In February 2020, the Capital CoLAB, an initiative of the Greater Washington Partnership, partnered with McKinsey & Company on a tech talent market diagnostic of the Capital Region. The findings are hard to ignore: without expanding learners’ and workers’ access to the tech talent pipeline, close to 60,000 tech related positions may go unfilled annually by 2025.

The Partnership’s early labor market research defined “digital tech” using a list of 20 occupations. As we consider a growing body of research on automation and its implications for the workforce (e.g., work from McKinsey & Company and Brookings Institution), as well as input on hiring trends from Partnership board companies, we realize it is important to understand tech talent using a broader lens. In our latest analysis, the tech workforce is defined more in terms of tech creators and tech users, which has implications for how we think about the knowledge, skills, and abilities needed most in the Capital Region.

This approach seeks to understand the ever-evolving demand for tech skills beyond the IT world. By looking at both “tech” (occupations that develop technology) and “tech adjacent” (occupations that use technology extensively), we can better align real demand and supply while developing strategies to prepare the next generation of workers in our region. With this occupational framing as the foundation for our analysis, various findings emerged:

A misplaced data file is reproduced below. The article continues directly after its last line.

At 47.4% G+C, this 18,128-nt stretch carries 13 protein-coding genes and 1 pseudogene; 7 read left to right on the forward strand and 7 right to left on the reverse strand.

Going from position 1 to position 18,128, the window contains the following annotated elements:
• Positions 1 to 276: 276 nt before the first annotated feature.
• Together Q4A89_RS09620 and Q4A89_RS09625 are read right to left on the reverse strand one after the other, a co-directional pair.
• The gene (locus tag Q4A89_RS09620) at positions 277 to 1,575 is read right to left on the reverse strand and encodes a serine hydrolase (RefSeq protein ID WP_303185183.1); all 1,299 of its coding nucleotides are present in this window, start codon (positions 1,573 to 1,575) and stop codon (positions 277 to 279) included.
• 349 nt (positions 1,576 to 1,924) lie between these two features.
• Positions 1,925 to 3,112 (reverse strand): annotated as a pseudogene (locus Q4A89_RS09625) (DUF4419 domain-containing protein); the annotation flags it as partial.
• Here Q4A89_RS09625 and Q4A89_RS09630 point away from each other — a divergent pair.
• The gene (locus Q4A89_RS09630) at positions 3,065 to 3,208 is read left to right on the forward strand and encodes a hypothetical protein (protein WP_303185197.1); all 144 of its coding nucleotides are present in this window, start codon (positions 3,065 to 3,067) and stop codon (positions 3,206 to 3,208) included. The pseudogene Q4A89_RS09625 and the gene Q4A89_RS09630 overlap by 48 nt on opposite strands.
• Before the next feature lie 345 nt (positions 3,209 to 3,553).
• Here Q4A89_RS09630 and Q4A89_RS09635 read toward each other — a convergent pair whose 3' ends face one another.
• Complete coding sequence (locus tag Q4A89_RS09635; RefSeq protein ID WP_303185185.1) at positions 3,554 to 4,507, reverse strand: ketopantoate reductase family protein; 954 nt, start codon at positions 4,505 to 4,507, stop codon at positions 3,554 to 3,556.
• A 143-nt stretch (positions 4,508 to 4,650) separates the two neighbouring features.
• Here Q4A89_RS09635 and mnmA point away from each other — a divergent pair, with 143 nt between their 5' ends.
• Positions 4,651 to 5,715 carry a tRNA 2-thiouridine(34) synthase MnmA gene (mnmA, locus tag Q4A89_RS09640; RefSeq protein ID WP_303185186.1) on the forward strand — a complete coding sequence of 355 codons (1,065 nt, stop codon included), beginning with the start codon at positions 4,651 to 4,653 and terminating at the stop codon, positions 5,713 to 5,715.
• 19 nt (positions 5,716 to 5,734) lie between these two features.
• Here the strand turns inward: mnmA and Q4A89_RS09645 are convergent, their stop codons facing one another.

The Capital CoLAB (Collaborative of Leaders in Academia and Business) is a first-of-its-kind alliance of university and business leaders who have come together to take action to strengthen the Capital Region. The CoLAB is currently working to enhance digital technology education through the development and expansion of the Partnership’s Digital Technology Credentials.